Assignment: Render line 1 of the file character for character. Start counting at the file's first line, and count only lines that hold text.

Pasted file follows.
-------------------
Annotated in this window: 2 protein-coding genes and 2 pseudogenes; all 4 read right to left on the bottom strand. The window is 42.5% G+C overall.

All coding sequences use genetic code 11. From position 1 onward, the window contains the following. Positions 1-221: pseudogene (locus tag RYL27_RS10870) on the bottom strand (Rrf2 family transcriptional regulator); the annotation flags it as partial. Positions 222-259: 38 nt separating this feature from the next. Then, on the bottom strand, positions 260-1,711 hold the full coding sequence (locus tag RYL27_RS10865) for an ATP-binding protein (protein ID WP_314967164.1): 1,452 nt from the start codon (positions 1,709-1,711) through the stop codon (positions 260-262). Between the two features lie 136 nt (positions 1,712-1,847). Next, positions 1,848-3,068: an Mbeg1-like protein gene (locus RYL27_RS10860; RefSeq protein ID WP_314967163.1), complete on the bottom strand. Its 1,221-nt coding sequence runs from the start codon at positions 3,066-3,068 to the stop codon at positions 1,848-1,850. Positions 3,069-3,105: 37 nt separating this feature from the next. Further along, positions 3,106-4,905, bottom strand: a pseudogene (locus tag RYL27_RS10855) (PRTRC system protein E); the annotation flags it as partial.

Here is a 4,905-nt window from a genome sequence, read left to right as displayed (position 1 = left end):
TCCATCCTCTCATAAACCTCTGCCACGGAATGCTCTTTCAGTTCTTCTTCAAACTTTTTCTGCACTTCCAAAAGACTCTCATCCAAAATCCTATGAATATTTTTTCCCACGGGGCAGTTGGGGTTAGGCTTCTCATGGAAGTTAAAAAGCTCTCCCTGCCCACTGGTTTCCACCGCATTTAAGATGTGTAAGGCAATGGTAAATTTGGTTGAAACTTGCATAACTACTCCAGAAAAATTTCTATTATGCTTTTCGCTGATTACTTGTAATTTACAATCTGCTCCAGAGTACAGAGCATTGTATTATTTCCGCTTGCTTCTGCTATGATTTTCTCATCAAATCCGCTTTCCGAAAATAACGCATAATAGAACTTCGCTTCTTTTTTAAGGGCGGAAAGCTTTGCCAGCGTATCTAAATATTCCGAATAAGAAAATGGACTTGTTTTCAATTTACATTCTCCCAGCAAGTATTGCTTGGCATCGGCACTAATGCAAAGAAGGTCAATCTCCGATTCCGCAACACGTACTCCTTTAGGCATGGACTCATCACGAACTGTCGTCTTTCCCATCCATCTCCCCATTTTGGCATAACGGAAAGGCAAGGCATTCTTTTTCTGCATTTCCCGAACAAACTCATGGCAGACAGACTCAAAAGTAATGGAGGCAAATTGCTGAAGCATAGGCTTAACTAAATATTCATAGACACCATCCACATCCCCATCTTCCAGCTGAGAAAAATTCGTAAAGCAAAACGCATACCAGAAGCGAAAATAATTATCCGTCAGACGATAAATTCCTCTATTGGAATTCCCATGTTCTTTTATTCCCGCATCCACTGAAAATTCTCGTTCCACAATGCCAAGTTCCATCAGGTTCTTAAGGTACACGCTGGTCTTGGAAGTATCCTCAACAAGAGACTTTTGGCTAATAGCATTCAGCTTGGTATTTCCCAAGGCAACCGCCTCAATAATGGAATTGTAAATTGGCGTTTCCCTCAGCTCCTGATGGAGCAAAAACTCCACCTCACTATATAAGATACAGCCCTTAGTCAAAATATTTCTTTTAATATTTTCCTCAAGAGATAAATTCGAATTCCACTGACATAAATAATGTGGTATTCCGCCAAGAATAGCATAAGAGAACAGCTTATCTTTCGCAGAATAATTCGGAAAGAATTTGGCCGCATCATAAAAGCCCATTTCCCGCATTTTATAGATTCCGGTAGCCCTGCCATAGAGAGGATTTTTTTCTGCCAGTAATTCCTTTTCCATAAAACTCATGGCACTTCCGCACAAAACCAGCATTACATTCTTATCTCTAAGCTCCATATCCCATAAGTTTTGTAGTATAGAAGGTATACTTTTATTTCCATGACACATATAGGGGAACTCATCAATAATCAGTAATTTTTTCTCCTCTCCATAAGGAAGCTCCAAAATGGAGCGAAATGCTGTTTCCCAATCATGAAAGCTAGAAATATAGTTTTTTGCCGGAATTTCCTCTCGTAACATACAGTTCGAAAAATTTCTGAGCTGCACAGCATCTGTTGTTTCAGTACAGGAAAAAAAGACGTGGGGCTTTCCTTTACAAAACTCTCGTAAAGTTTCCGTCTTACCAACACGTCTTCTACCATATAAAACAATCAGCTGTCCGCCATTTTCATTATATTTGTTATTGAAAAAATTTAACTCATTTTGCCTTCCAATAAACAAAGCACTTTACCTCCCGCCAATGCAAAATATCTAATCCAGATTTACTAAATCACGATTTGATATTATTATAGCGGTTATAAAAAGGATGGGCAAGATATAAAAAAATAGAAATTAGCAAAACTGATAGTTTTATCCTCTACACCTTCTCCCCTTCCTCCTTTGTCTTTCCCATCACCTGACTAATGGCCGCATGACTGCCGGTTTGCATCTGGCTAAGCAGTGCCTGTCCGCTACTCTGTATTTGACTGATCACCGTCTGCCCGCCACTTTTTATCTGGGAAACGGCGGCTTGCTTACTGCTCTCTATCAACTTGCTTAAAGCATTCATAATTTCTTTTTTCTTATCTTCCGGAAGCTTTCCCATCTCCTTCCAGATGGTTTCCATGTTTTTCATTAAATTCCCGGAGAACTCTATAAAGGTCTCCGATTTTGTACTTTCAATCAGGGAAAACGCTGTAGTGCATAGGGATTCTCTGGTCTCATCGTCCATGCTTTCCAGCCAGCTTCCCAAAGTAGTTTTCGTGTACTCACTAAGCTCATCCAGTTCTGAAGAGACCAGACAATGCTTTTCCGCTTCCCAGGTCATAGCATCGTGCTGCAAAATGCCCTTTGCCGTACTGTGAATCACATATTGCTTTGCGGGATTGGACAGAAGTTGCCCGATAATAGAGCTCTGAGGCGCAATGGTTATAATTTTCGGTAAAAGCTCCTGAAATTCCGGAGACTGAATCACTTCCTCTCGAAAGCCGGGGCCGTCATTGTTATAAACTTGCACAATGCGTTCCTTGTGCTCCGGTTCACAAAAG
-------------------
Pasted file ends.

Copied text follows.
Annotated in this window: 2 protein-coding genes and 2 pseudogenes; all 4 read right to left on the bottom strand. The window is 42.5% G+C overall.